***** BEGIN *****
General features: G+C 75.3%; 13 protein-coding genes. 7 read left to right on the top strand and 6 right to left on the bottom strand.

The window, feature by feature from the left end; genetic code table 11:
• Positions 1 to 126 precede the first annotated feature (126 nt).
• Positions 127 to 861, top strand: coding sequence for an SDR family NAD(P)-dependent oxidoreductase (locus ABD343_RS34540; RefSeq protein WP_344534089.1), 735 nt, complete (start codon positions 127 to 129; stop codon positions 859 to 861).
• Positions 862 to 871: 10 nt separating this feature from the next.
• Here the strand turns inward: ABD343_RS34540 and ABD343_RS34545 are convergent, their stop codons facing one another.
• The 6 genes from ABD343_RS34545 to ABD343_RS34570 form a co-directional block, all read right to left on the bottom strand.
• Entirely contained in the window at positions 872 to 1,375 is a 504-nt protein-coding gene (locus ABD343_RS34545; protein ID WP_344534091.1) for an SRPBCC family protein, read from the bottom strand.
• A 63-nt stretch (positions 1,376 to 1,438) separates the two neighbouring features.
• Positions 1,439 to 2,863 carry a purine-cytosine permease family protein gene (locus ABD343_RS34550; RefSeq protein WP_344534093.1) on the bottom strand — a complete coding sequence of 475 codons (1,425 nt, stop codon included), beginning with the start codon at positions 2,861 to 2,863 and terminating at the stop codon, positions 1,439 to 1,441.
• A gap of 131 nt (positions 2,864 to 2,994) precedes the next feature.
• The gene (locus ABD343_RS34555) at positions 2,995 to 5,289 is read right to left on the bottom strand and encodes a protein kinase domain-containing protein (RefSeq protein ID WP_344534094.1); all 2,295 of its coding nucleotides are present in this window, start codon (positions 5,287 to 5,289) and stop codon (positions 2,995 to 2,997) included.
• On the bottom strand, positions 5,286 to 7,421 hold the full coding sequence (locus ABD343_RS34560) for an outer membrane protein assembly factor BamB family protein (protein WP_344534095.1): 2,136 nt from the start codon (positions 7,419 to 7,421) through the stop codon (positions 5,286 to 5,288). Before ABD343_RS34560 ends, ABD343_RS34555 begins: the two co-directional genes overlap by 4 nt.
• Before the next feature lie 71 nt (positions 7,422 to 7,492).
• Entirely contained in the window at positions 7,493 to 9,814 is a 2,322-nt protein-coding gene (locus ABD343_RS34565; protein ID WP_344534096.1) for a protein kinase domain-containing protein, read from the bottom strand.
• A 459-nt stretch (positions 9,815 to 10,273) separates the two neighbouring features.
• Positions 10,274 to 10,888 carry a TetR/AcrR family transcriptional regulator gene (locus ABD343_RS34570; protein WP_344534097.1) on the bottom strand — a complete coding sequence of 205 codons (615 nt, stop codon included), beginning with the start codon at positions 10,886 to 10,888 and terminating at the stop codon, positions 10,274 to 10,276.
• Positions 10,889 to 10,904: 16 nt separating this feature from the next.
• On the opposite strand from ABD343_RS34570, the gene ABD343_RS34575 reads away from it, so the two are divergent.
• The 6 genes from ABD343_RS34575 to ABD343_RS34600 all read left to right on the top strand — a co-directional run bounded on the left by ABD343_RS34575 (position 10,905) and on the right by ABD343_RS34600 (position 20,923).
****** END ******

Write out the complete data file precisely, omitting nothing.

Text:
General features: G+C 75.3%; 13 protein-coding genes. 7 read left to right on the top strand and 6 right to left on the bottom strand.

The window, feature by feature from the left end; genetic code table 11:
• Positions 1 to 126 precede the first annotated feature (126 nt).
• Positions 127 to 861, top strand: coding sequence for an SDR family NAD(P)-dependent oxidoreductase (locus ABD343_RS34540; RefSeq protein WP_344534089.1), 735 nt, complete (start codon positions 127 to 129; stop codon positions 859 to 861).
• Positions 862 to 871: 10 nt separating this feature from the next.
• Here the strand turns inward: ABD343_RS34540 and ABD343_RS34545 are convergent, their stop codons facing one another.
• The 6 genes from ABD343_RS34545 to ABD343_RS34570 form a co-directional block, all read right to left on the bottom strand.
• Entirely contained in the window at positions 872 to 1,375 is a 504-nt protein-coding gene (locus ABD343_RS34545; protein ID WP_344534091.1) for an SRPBCC family protein, read from the bottom strand.
• A 63-nt stretch (positions 1,376 to 1,438) separates the two neighbouring features.
• Positions 1,439 to 2,863 carry a purine-cytosine permease family protein gene (locus ABD343_RS34550; RefSeq protein WP_344534093.1) on the bottom strand — a complete coding sequence of 475 codons (1,425 nt, stop codon included), beginning with the start codon at positions 2,861 to 2,863 and terminating at the stop codon, positions 1,439 to 1,441.
• A gap of 131 nt (positions 2,864 to 2,994) precedes the next feature.
• The gene (locus ABD343_RS34555) at positions 2,995 to 5,289 is read right to left on the bottom strand and encodes a protein kinase domain-containing protein (RefSeq protein ID WP_344534094.1); all 2,295 of its coding nucleotides are present in this window, start codon (positions 5,287 to 5,289) and stop codon (positions 2,995 to 2,997) included.
• On the bottom strand, positions 5,286 to 7,421 hold the full coding sequence (locus ABD343_RS34560) for an outer membrane protein assembly factor BamB family protein (protein WP_344534095.1): 2,136 nt from the start codon (positions 7,419 to 7,421) through the stop codon (positions 5,286 to 5,288). Before ABD343_RS34560 ends, ABD343_RS34555 begins: the two co-directional genes overlap by 4 nt.
• Before the next feature lie 71 nt (positions 7,422 to 7,492).
• Entirely contained in the window at positions 7,493 to 9,814 is a 2,322-nt protein-coding gene (locus ABD343_RS34565; protein ID WP_344534096.1) for a protein kinase domain-containing protein, read from the bottom strand.
• A 459-nt stretch (positions 9,815 to 10,273) separates the two neighbouring features.
• Positions 10,274 to 10,888 carry a TetR/AcrR family transcriptional regulator gene (locus ABD343_RS34570; protein WP_344534097.1) on the bottom strand — a complete coding sequence of 205 codons (615 nt, stop codon included), beginning with the start codon at positions 10,886 to 10,888 and terminating at the stop codon, positions 10,274 to 10,276.
• Positions 10,889 to 10,904: 16 nt separating this feature from the next.
• On the opposite strand from ABD343_RS34570, the gene ABD343_RS34575 reads away from it, so the two are divergent.
• The 6 genes from ABD343_RS34575 to ABD343_RS34600 all read left to right on the top strand — a co-directional run bounded on the left by ABD343_RS34575 (position 10,905) and on the right by ABD343_RS34600 (position 20,923).